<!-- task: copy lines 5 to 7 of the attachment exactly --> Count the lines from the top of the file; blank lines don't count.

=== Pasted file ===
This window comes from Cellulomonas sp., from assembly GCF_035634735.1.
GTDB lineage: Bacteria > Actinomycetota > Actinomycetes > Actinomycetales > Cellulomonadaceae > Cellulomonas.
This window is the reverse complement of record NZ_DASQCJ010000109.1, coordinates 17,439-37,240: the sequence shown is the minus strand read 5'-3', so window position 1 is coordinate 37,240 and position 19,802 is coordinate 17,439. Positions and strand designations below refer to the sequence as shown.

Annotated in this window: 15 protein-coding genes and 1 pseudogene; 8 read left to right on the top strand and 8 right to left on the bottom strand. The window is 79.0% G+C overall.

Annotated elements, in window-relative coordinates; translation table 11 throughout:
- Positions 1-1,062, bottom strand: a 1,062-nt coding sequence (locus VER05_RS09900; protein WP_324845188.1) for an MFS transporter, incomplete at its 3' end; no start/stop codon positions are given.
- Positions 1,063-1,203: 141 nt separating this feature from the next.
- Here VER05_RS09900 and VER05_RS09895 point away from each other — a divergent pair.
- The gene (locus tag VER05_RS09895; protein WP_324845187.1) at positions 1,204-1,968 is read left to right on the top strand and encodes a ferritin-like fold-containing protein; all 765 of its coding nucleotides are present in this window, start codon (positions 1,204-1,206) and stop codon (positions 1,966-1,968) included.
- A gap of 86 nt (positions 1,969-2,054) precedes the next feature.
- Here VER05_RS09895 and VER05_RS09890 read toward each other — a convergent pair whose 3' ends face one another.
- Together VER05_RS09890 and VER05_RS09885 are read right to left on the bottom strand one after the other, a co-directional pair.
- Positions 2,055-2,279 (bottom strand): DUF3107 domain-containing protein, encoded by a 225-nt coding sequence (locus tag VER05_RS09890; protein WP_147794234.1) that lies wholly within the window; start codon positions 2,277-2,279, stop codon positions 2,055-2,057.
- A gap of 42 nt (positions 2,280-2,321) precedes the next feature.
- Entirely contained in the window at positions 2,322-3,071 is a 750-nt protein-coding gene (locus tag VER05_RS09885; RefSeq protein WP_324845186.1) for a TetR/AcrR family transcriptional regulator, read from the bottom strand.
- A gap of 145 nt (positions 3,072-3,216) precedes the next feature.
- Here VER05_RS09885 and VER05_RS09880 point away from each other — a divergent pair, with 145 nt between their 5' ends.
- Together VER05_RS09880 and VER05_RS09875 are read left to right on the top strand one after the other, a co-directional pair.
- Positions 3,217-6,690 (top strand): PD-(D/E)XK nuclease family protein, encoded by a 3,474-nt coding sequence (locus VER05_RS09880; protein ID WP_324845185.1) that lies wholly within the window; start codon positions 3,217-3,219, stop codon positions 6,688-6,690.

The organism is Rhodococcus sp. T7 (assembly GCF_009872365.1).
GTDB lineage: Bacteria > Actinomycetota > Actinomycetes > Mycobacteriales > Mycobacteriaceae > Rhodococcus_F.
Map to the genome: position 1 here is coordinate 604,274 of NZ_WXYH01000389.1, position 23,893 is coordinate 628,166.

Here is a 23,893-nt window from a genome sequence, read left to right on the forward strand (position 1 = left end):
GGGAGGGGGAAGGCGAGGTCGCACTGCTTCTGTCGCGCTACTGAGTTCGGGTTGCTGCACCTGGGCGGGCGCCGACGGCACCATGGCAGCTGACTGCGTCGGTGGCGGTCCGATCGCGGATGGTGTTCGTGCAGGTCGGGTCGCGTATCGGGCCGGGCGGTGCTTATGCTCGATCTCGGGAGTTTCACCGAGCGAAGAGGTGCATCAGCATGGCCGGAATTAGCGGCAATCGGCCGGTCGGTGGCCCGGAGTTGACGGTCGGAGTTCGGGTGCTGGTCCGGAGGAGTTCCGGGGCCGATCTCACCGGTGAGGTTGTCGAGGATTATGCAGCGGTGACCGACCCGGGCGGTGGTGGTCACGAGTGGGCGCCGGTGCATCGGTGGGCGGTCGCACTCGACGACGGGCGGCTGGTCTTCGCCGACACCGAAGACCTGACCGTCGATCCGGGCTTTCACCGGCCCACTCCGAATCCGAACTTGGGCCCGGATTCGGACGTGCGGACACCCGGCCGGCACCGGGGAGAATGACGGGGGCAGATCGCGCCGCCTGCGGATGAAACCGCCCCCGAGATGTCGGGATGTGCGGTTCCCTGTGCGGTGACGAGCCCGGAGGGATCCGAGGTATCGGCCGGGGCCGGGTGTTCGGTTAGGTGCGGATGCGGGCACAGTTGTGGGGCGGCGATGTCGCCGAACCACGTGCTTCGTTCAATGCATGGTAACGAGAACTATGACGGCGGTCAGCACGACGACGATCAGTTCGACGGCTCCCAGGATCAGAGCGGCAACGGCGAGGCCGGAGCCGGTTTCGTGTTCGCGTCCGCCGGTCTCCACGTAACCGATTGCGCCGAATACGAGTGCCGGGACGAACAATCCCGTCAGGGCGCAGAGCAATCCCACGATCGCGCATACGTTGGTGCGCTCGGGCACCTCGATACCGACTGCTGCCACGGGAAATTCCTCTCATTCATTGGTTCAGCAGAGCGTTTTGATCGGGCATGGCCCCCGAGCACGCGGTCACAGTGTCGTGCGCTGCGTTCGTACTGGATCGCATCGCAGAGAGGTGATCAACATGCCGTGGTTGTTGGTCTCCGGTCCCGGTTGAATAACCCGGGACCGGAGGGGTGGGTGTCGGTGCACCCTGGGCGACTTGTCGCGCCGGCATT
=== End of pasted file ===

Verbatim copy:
Annotated elements, in window-relative coordinates; translation table 11 throughout:
- Positions 1-1,062, bottom strand: a 1,062-nt coding sequence (locus VER05_RS09900; protein WP_324845188.1) for an MFS transporter, incomplete at its 3' end; no start/stop codon positions are given.
- Positions 1,063-1,203: 141 nt separating this feature from the next.